Get on the right train: An effective response to anxiety


Psalm 148:13 “Let them praise the name of the LORD, For His name alone is exalted; His glory is above earth and heaven.”

This has been a year of increased anxiety for many people. We live in stressful times, but soon after this year made its grand entrance the pressures only increased. COVID restrictions, unfamiliar work and social conditions, and an unprecedented election are only a few of the abnormal circumstances we’ve navigated. All of this, melded together with personal struggles and fear of the unknown, lends itself to sleepless nights, tension headaches, high blood pressure, and a general feeling of unease. But late one night as I tossed and turned, my head swirling like a tornado, I suddenly realized a good way to respond to my anxiety.

As I reviewed my apprehensive contemplations I began to understand that most of them pertained to two trains of thought. The first related to “what if” questions. What if this happens? Or what if that doesn’t come through? Most, if not all, of these ideas were only speculation and not based on anything solid. But once I allowed my mind to board that train, the panicky thoughts came faster and faster until I had worked myself into a tizzy.

The next damaging train of thought had to do with “what was” reflections. “I wish it was like it was before.” “Those days went by so fast, and I wish I could have some of them back.” “Maybe if I had done things differently we would be in a better place.” This mindset also caused consternation and added to the swirl of emotions keeping me wide-awake.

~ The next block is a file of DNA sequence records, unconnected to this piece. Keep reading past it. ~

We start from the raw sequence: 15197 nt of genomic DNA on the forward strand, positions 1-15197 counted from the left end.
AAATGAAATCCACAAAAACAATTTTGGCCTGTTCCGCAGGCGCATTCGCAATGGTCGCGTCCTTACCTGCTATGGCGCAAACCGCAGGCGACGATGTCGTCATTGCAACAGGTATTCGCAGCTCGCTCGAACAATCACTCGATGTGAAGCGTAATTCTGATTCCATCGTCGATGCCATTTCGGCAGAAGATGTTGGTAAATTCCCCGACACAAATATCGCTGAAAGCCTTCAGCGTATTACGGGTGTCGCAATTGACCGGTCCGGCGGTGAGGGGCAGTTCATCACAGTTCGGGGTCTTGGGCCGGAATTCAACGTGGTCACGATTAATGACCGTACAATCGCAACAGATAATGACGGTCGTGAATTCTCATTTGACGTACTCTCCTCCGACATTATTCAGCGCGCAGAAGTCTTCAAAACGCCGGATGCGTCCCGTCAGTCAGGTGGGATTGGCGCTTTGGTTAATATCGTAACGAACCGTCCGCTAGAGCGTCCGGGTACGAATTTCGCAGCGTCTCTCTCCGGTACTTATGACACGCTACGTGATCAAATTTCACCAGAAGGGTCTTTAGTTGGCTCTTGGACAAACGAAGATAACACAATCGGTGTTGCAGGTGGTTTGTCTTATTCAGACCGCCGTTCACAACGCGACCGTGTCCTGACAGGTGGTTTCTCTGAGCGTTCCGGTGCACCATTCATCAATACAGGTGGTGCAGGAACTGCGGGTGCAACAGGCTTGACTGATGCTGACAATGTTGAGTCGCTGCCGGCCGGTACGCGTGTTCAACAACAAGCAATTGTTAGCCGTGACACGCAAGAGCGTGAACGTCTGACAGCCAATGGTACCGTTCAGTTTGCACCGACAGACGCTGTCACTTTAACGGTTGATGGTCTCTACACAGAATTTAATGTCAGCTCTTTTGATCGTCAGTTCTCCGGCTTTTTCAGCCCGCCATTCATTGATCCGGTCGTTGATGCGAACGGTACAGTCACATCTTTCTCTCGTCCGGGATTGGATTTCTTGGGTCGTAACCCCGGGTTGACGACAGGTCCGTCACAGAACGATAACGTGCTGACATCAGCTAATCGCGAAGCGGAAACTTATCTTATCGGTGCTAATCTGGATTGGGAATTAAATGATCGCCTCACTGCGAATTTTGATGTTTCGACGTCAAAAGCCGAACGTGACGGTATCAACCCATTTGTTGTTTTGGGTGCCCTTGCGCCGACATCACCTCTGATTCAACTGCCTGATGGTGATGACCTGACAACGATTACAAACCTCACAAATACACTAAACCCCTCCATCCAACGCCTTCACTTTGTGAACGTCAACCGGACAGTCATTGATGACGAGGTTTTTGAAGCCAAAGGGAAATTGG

Once I understood the trains of thought that were taking me on a wild ride of anxiety, I decided I better get off before my mind and body collapsed under the pressure. It was time to change my thought patterns and focus on healthy and life-giving truth. That’s when I decided to concentrate on “what is” in my life. There are so many things for which to be thankful; so many reasons to praise God. I must choose to fill my mind with these.

Psalm 148 calls us along with all creation to praise God. Part of praise is thankfulness. By thanking Him for “what is” in my life I diffuse the confusing torrent of “what ifs” and “what was” thoughts that produce such great anxiety. The Lord knows the future and has it under control. He also understands the past and walked with me through every circumstance. So there’s no point in second-guessing. It’s time to leave that behind. But “what is” is where I can find relief and peace.

There’s no denying it, we live in a stressful world filled with many anxiety-inducing situations. So what train are you on? If you find yourself moving at tremendous speeds on the “What if” or the “What was” Express, then disembark as quickly as you can. Refocus your thoughts on praising God. Soon you’ll find that gratitude for “what is” replaces uneasiness with peace. And thankfulness is a very effective response to anxiety.



Sandra Sheridan

Sandra Sheridan is a midwest wife and mother of five. She shares her letters to her children with our readers. Visit her at

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